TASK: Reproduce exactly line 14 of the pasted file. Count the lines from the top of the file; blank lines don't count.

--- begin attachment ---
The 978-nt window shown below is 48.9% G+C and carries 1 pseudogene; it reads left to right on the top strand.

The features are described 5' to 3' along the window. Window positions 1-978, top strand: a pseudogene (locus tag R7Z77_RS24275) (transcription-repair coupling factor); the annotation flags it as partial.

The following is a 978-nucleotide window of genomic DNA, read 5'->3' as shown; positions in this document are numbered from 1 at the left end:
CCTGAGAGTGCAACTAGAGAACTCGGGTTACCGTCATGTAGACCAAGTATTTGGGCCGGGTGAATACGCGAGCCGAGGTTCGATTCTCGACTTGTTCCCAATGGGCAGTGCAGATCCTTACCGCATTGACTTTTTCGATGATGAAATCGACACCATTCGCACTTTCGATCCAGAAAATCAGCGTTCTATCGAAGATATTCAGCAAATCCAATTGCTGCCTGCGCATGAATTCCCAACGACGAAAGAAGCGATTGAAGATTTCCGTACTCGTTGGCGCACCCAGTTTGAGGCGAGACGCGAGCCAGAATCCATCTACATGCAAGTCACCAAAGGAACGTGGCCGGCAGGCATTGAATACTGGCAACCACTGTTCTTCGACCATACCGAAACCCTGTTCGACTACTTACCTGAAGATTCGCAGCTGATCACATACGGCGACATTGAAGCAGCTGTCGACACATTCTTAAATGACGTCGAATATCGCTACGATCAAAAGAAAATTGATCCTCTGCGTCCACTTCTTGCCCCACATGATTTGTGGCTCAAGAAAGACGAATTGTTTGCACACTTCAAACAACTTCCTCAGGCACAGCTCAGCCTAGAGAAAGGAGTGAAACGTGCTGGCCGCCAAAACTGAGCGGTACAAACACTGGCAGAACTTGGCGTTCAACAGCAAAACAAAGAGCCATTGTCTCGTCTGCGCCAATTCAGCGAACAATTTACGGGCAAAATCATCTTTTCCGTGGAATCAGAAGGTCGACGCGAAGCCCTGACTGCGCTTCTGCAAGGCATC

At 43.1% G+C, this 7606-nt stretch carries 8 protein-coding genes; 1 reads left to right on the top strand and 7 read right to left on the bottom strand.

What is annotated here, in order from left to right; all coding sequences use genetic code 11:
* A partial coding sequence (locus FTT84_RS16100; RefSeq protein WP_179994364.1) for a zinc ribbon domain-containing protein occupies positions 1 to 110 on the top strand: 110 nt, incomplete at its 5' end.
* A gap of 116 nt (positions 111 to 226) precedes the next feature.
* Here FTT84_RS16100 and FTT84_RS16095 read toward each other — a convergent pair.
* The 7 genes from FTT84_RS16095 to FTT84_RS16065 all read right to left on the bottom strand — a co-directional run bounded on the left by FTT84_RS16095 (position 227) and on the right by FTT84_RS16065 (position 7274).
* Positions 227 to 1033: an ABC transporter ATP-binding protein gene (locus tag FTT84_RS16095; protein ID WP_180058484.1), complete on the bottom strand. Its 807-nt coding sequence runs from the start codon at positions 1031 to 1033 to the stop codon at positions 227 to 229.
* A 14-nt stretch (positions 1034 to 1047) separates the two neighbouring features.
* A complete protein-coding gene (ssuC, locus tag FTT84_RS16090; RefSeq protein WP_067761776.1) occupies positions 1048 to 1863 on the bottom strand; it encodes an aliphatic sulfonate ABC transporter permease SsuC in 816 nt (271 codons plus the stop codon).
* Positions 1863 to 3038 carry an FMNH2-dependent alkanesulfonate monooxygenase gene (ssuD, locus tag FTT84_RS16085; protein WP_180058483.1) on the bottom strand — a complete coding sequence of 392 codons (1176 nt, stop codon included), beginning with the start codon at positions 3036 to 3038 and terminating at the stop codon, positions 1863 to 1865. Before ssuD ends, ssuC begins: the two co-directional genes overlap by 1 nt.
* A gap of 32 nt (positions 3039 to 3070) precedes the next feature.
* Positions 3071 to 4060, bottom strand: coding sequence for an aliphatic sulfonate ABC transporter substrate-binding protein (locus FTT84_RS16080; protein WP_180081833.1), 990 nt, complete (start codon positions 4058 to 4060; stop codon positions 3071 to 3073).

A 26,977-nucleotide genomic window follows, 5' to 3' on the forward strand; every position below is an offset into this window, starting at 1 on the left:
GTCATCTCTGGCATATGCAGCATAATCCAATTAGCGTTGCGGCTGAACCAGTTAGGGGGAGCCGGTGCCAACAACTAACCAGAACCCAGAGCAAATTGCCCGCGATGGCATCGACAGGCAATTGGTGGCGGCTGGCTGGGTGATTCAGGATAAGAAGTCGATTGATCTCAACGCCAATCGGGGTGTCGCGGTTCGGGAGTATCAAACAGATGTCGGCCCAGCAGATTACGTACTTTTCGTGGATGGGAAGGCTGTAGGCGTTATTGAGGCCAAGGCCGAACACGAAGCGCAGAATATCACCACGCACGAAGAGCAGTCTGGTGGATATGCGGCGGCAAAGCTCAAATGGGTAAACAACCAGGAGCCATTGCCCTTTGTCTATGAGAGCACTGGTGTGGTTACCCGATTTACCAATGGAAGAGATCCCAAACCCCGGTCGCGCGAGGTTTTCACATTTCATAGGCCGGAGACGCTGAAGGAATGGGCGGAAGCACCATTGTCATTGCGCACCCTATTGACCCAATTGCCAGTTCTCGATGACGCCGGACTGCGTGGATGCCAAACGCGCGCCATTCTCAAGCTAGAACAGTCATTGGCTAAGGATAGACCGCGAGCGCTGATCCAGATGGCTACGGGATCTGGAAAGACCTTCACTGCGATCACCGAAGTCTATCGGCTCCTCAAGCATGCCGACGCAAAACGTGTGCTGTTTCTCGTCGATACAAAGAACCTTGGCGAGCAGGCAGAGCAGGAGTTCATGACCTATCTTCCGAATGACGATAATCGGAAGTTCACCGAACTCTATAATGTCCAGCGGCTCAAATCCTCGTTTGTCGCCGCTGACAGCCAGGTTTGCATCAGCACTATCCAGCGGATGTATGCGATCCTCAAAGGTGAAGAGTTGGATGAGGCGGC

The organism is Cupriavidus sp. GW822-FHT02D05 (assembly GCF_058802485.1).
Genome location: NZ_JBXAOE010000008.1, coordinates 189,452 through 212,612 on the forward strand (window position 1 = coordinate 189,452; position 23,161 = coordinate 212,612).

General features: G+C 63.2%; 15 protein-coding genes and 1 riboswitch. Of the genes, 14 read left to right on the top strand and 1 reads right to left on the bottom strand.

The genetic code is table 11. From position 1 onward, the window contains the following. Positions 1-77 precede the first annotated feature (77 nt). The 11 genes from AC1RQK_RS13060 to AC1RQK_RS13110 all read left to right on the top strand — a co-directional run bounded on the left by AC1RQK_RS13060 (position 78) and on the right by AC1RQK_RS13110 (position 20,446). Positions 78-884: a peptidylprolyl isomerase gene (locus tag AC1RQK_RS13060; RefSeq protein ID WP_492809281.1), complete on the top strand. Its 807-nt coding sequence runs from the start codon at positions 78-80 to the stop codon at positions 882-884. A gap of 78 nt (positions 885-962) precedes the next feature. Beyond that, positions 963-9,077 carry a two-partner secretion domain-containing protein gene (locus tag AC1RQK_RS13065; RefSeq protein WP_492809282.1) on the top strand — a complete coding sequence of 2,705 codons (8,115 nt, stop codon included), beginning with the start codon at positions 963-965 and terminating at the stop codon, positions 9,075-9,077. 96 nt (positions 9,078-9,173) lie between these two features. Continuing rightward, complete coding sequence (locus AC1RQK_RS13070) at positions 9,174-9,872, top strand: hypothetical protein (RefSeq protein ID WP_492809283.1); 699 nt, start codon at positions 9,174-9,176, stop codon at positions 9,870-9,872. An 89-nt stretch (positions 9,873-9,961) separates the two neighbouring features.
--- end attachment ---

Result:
* Positions 1863 to 3038 carry an FMNH2-dependent alkanesulfonate monooxygenase gene (ssuD, locus tag FTT84_RS16085; protein WP_180058483.1) on the bottom strand — a complete coding sequence of 392 codons (1176 nt, stop codon included), beginning with the start codon at positions 3036 to 3038 and terminating at the stop codon, positions 1863 to 1865. Before ssuD ends, ssuC begins: the two co-directional genes overlap by 1 nt.